Huma Saeed

Huma Saeed
Leuven Institute of Criminology (LINC)
Herbert Hooverplein 9 - box 3418
3000 Leuven
Belgium

contact
Studies higher education Period Institute
PhD researcher 2012 - 2017 Leuven Institute of Criminology (LINC), KU Leuven (Fully funded by the Jack Kent Cooke Foundation Scholarship-USA)
MSc Human Rights 2009 - 2010 London School of Economics and Political Science (Fully funded by the Jack Kent Cooke Scholarship- USA)
BA Political Science (major), Anthropology (minor) 2005 - 2009 University of Maryland, Baltimore County (Fully funded by the Sondheim Public Affairs Scholars Program)
Career Period Institute
Affiliated Senior Researcher 05/2018 - ... Leuven Institute of Criminology (LINC), KU Leuven
Independent Research Consultant 11/2017 - ...  
Human Rights and Justice Portfolio Manager 12/2011 - 12/2012 United National Development Program (UNDP), Kabul
National Advisor 03/2011 - 12/2011 National State Governance Project, Kabul
Project Manager 10/2010 - 03/2011 Afghanistan Human Rights and Democracy Organization, Kabul
Part-time Trainer/Consultant 04-08/2009 Institute for Cooperation and Development, Italy
Human Rights Advocacy 1996 - 2004 Afghanistan, Pakistan and Internationally
Research experience Period
Research project: Economic-State Crime and Transformative Justice in Afghanistan: An Analysis at the Intersection of Transitional Justice and Criminology 09/2012 - 09/2016
Part-time Research Assistant, LSE Global Governance, London 10/2009 - 01/2010
Part-time Research Assistant, Scuola Superiore Sant'Anna, Pisa (Italy) 04-07/2009
Forum functions
Sub-committee on Human Rights, European Parliament
Brussels Press Club
Afghanistan Public Policy and Research Organization
Afghanistan Human Rights and Democracy Organization
Relevant websites
http://www.europarl.europa.eu/sides/getDoc.do?type=COMPARL&reference=PE-576.827&format=PDF&language=EN&secondRef=01
https://www.kent.ac.uk/brussels/documents/Conference2017/2017Speakers.pdf
http://www.justiceinfo.net/en/component/k2/32791-afghan-activists-urge-progress-in-icc-war-crimes-probe.html
http://www.lavanguardia.com/internacional/20100201/53880752649/huma-saeed-que-una-mujer-lleve-burka-no-significa-que-sea-una-victima.html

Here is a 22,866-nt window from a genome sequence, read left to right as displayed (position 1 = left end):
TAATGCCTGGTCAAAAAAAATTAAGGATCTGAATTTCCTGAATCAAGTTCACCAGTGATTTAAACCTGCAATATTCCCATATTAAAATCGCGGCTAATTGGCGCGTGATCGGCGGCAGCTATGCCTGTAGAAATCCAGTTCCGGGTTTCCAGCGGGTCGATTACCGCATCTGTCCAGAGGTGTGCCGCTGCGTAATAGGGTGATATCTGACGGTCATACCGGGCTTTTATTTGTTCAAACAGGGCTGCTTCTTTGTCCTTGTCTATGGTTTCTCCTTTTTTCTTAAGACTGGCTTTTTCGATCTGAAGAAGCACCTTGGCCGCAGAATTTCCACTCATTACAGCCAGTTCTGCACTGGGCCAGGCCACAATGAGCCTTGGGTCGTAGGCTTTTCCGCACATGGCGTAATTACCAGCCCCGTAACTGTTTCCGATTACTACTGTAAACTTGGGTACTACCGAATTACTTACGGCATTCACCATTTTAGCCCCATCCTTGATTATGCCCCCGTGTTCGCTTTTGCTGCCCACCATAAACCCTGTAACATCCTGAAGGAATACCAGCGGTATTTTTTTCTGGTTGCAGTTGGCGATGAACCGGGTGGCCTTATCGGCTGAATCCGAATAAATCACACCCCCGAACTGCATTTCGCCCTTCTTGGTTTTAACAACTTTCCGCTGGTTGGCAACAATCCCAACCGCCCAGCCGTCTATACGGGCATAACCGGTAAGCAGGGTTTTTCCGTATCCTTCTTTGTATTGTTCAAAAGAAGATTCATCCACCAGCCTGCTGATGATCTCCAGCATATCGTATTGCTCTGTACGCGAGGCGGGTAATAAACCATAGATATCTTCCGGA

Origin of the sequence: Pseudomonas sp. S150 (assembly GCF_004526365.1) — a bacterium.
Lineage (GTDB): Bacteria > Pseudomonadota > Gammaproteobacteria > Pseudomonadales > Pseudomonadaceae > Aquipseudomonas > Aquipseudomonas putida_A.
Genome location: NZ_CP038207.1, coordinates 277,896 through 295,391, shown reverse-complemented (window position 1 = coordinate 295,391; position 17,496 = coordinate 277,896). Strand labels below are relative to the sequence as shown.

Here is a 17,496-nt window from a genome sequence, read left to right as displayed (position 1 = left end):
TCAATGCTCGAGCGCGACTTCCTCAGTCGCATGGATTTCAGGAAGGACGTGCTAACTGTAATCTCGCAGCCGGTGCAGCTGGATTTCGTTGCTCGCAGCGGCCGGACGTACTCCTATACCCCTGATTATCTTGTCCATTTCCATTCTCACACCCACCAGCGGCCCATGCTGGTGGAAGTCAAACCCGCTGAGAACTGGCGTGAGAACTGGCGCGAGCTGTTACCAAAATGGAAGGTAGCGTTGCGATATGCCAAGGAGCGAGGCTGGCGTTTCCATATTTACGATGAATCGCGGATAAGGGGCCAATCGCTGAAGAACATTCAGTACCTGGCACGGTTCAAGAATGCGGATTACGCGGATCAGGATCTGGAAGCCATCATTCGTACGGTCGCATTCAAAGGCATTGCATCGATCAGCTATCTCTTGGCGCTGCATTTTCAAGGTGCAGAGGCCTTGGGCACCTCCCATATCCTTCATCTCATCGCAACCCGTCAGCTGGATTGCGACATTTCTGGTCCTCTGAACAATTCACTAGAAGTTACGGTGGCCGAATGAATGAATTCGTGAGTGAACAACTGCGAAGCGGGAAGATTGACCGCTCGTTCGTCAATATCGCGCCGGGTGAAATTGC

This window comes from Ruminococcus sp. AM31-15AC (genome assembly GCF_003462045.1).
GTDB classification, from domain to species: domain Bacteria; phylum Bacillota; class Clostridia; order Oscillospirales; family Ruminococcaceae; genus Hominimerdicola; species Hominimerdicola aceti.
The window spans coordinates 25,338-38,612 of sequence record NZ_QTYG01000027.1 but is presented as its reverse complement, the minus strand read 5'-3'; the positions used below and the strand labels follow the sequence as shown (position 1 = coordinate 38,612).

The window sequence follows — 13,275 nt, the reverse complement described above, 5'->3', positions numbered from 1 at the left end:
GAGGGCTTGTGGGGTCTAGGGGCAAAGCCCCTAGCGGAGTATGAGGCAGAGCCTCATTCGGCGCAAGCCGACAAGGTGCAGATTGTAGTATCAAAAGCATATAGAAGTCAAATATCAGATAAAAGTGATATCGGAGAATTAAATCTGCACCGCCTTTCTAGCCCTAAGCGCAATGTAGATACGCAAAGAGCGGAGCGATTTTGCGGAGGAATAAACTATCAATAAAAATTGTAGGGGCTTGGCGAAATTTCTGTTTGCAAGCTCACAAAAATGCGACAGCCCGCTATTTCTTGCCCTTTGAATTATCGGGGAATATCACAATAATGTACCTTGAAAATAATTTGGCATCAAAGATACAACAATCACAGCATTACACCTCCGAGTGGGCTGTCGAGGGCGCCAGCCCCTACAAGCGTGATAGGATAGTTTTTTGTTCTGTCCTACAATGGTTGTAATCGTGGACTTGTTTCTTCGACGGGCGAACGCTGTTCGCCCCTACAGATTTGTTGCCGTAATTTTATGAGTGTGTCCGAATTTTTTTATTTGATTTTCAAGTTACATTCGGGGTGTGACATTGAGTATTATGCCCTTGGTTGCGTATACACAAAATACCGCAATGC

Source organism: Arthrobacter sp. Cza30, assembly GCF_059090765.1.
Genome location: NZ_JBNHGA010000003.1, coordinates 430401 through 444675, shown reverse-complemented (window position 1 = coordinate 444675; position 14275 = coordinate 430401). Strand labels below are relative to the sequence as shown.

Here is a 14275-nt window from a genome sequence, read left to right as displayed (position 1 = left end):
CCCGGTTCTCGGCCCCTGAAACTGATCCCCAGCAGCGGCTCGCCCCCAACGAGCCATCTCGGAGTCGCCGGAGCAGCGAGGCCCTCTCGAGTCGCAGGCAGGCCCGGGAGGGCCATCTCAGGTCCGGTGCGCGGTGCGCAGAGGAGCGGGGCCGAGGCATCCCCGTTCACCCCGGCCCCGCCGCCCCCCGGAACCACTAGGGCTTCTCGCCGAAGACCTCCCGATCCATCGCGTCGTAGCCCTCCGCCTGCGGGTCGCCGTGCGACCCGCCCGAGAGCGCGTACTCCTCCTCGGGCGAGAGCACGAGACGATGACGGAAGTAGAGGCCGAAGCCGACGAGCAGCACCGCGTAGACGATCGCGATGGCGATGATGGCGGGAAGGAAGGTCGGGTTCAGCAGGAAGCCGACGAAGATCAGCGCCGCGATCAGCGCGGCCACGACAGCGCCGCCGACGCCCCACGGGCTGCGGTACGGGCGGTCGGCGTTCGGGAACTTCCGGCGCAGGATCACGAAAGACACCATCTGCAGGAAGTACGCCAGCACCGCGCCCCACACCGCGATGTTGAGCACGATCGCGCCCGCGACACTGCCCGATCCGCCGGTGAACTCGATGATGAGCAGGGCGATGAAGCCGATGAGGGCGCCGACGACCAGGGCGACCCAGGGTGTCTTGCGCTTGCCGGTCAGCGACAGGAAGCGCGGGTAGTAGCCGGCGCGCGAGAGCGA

Publications

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  • Van Damme, Ellen; Saeed, Huma; Sheremeti, Furtuna; 2018. Qualitative data analysis with the QUAGOL: a practical and critical review of three criminological cases. Publisher: Institute for Social Drug Research (ISD), Faculty of Law and Criminology, Ghent University
    LIRIAS2314618
    description
    It is not an ostentatious generalization to state that criminological studies have predominantly been quantitative in nature, particularly in certain regions such as the United States. Although in the last decade, many criminologists have employed qualitative methods, quantitative approaches still continue to be densely described in handbooks and journals. This claim can well be demonstrated through the fact that the first volume of the Journal of Quantitative Criminology was published in 1985, whereas it took almost another 30 years for the Journal of Qualitative Criminal Justice and Criminology to publish its first volume in 2013. In an attempt to contribute to this growing interest in qualitative methodology in criminological sciences, we would like to reflect on a very valuable and practical, though hardly known, method referred to as the Qualitative Analysis Guide of Leuven (QUAGOL). As researchers of criminology, for our PhD projects we opted to employ a qualitative methodology. We each have conducted fieldwork in a different country (Afghanistan, Honduras and Kosovo), mainly engaging with the local population in an attempt to gauge their perceptions in the context of their day-to-day lives. Despite having full proficiency in the language and an in-depth knowledge of the respective countries in which we conducted our fieldworks, a common concern we all faced is related to the loss of the meaning of some aspect of our data during the analysis phase. Although originally designed in the field of nursing, we found out that the QUAGOL as a data analysis method could respond to our quests. With a strong emphasis on carrying out the analysis on paper (at least during its first stage), as opposed to an overemphasis on softwares such as Nvivo, we argue, and demonstrate this through our respective case studies, that the QUAGOL is the method that allows the researcher to stay very close to the data, without losing much of its essence. We will furthermore demonstrate the QUAGOL’s main advantages as regards to its application in criminological research as well as point out a few of its limitations.